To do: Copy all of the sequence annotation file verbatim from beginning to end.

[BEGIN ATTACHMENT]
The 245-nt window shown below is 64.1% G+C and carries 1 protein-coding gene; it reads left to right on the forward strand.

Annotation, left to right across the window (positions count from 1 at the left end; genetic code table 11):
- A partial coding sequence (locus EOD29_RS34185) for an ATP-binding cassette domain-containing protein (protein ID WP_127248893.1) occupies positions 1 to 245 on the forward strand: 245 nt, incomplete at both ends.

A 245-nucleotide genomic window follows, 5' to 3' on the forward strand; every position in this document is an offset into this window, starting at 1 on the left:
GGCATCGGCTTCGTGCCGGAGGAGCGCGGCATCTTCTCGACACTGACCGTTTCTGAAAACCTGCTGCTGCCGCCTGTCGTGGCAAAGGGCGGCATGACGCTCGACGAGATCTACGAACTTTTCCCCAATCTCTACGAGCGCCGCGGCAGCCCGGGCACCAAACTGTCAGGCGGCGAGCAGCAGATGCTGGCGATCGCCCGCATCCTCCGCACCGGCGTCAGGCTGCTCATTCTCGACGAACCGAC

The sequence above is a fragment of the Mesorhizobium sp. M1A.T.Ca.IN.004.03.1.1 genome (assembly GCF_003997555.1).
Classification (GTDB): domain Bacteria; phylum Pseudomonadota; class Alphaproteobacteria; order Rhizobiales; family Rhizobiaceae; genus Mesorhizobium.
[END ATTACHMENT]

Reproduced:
The 245-nt window shown below is 64.1% G+C and carries 1 protein-coding gene; it reads left to right on the forward strand.

Annotation, left to right across the window (positions count from 1 at the left end; genetic code table 11):
- A partial coding sequence (locus EOD29_RS34185) for an ATP-binding cassette domain-containing protein (protein ID WP_127248893.1) occupies positions 1 to 245 on the forward strand: 245 nt, incomplete at both ends.

A 245-nucleotide genomic window follows, 5' to 3' on the forward strand; every position in this document is an offset into this window, starting at 1 on the left:
GGCATCGGCTTCGTGCCGGAGGAGCGCGGCATCTTCTCGACACTGACCGTTTCTGAAAACCTGCTGCTGCCGCCTGTCGTGGCAAAGGGCGGCATGACGCTCGACGAGATCTACGAACTTTTCCCCAATCTCTACGAGCGCCGCGGCAGCCCGGGCACCAAACTGTCAGGCGGCGAGCAGCAGATGCTGGCGATCGCCCGCATCCTCCGCACCGGCGTCAGGCTGCTCATTCTCGACGAACCGAC

The sequence above is a fragment of the Mesorhizobium sp. M1A.T.Ca.IN.004.03.1.1 genome (assembly GCF_003997555.1).
Classification (GTDB): domain Bacteria; phylum Pseudomonadota; class Alphaproteobacteria; order Rhizobiales; family Rhizobiaceae; genus Mesorhizobium.